Mount Pearl is the fourth-largest settlement and second-largest city in Newfoundland and Labrador, Canada. The city is located southwest of St. John's, on the eastern tip of the Avalon Peninsula on the island of Newfoundland. Mount Pearl is the fourth largest settlement in the province and is part of the St. John's metropolitan area, the 20th largest metropolitan area in Canada.

Mount Pearl
City of Mount Pearl
Flag of Mount Pearl
Official seal of Mount Pearl
Coat of arms of Mount Pearl
"Omnia Ad Dei Gloriam"  (Latin)
"All things for the glory of God"
Location of Mount Pearl
Mount Pearl is located in Newfoundland
Mount Pearl
Mount Pearl
Location of Mount Pearl in Newfoundland
Coordinates: 47°31′08″N 52°48′21″W / 47.51889°N 52.80583°W / 47.51889; -52.80583
ProvinceNewfoundland and Labrador
Census division1
Incorporated (town)January 11, 1955
Incorporated (city)July 21, 1988
 • MayorDave Aker
 • MHALucy Stoyles (LIB)
Paul Lane (IND)
 • MPSeamus O'Regan (Lib)
 • Land15.76 km2 (6.08 sq mi)
 • Total22,477
 • Density1,436.2/km2 (3,720/sq mi)
Time zoneUTC-3:30 (Newfoundland Time)
 • Summer (DST)UTC-2:30 (Newfoundland Daylight)
Forward Sortation Area
Area code709
Highways Route 1 (TCH)
Route 2
Route 3

Route 3A (Team Gushue Highway)
Route 60

Kenmount Road

History edit

Mount Pearl dates back to 1829, when Commander James Pearl and his wife, Lady Anne Pearl, arrived in Newfoundland with a Crown grant of one thousand acres (4 km²) of land, a reward for Commander Pearl's 27 years of distinguished service in the Royal Navy. In 1830, Commander Pearl built a house upon the most elevated section of his estate and named it Mount Cochrane in honour of then-governor Sir Thomas Cochrane.

After the governor left Newfoundland, Pearl renamed the site Mount Pearl. Pearl was made a Knight of the Royal Guelphic Order of Hanover and received the honour of Knight Bachelor from Queen Victoria. He died suddenly at his Mount Pearl estate on January 13, 1840, at the age of 50 years. In 1844, Sir James Pearl's wife, Lady Anne, moved to London, England. John Lester, who had come from Devonshire, England to work for James Pearl, continued working the Pearl Estate, leasing it from Lady Anne Pearl for another 14 years.

In her will, she left John Lester 100 acres (0.40 km2) of land called "Anna Vale", (present day Glendale) which he later sold. The Pearl estate eventually came into the hands of Andrew Glendinning, who worked it as successful farmland well into the 1920s. John Lester purchased other land (124 acres opposite the Pearl Estate on Brookfield Road) from Edward Dunscomb and later inherited another 50 acres (200,000 m2) on Old Placentia Road (present day Admiralty Wood) from Pearl's sister, Eunice Blamey.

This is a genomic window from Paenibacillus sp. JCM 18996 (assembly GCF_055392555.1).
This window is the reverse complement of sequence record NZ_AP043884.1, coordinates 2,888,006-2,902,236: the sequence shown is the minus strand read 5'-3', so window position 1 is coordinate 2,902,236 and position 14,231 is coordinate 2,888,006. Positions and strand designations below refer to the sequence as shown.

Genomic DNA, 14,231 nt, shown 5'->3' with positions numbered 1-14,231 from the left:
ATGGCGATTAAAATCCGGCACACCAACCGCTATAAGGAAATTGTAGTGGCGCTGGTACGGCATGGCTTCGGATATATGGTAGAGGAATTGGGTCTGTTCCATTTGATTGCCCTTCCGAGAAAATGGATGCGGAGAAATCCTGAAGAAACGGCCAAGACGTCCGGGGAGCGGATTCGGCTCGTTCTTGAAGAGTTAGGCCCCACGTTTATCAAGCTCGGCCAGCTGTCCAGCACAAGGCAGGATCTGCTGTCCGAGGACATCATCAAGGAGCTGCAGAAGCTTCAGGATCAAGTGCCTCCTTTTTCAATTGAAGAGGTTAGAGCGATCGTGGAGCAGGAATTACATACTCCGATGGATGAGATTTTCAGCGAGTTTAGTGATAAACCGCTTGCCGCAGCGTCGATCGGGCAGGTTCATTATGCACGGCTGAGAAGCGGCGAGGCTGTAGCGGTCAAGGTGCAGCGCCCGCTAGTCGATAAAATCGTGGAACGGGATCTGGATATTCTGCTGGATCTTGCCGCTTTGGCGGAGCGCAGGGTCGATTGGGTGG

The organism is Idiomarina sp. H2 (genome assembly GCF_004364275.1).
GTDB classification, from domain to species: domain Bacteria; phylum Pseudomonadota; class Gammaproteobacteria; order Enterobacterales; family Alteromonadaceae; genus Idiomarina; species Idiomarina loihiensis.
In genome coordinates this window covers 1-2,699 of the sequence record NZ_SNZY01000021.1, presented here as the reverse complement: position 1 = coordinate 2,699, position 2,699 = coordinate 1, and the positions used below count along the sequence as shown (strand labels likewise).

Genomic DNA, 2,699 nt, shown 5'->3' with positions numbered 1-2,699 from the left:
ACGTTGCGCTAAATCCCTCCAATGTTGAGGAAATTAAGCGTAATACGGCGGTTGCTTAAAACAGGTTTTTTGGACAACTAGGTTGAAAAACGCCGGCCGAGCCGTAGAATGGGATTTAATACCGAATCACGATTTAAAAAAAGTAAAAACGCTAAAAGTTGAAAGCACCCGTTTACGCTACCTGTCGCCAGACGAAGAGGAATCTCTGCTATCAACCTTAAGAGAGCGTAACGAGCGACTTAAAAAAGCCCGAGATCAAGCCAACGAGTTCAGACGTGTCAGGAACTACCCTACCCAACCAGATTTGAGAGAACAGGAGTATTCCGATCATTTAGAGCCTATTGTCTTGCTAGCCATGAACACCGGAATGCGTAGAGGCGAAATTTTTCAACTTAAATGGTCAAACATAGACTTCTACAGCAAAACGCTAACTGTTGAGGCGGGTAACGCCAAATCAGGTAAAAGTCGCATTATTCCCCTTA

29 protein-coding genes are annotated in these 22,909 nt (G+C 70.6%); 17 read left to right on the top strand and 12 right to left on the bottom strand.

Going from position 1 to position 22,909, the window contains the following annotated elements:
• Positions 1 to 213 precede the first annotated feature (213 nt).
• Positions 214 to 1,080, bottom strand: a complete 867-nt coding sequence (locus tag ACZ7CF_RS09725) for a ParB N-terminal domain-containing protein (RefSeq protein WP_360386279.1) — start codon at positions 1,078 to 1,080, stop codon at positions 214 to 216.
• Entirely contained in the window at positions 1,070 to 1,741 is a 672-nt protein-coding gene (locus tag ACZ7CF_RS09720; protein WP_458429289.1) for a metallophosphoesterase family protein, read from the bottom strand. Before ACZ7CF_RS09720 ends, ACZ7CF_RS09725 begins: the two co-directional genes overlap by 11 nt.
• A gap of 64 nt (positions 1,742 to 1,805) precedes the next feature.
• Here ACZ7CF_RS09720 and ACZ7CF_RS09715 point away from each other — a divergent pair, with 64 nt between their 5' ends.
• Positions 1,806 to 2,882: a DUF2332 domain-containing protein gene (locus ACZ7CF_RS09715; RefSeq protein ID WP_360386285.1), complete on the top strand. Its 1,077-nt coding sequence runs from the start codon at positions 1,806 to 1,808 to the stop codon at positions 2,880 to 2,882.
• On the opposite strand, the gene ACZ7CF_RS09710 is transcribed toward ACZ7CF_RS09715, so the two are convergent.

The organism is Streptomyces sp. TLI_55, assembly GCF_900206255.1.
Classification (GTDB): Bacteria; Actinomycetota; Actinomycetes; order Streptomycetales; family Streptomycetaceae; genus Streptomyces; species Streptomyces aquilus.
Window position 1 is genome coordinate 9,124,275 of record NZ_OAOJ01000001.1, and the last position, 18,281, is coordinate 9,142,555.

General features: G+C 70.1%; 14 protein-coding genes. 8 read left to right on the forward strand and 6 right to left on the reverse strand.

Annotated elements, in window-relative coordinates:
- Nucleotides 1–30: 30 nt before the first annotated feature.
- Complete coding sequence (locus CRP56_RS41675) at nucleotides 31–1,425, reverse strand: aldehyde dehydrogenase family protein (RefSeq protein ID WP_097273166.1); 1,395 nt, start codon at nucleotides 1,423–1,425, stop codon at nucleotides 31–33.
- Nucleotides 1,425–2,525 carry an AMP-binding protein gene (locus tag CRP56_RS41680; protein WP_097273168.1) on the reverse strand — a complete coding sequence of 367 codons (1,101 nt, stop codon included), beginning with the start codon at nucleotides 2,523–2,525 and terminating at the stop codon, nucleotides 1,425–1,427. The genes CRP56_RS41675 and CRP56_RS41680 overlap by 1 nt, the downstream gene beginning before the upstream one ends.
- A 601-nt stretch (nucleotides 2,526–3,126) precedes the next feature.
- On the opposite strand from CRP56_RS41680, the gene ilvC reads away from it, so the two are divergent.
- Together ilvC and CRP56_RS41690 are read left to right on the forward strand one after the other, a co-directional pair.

John Lester died in 1893 leaving his estate, called "FairMead", to sons Ashton and James. Fairmead is the site of Lester's Market today.[2]

Development edit

In the 1930s and 1940s, Mount Pearl became the meeting place of affluent members of society and lovers of horseracing. A large open air gallery, with benches for spectators to view surrounding lands was erected on "The Mount" in the 1940s. Horseracing continued to be prominent and Mount Pearl began to develop into something of a summer resort for St. John's residents. Increased population during summer months led to increased population year round and eventual residential and industrial development.[2]

Incorporation edit

With the population growing quickly, there was increased demand for municipal government. As a result, Mount Pearl held its first election in 1955 which resulted in Hayward Burrage becoming the first mayor of the Town of Mount Pearl. The town was incorporated on January 11, 1955 and had population of 1,979. On July 21, 1988, the Town of Mount Pearl became the third community in Newfoundland and Labrador to be granted city status. Today, it remains one of the largest cities within the province, with a population in 2021 of 22,477.[3][4]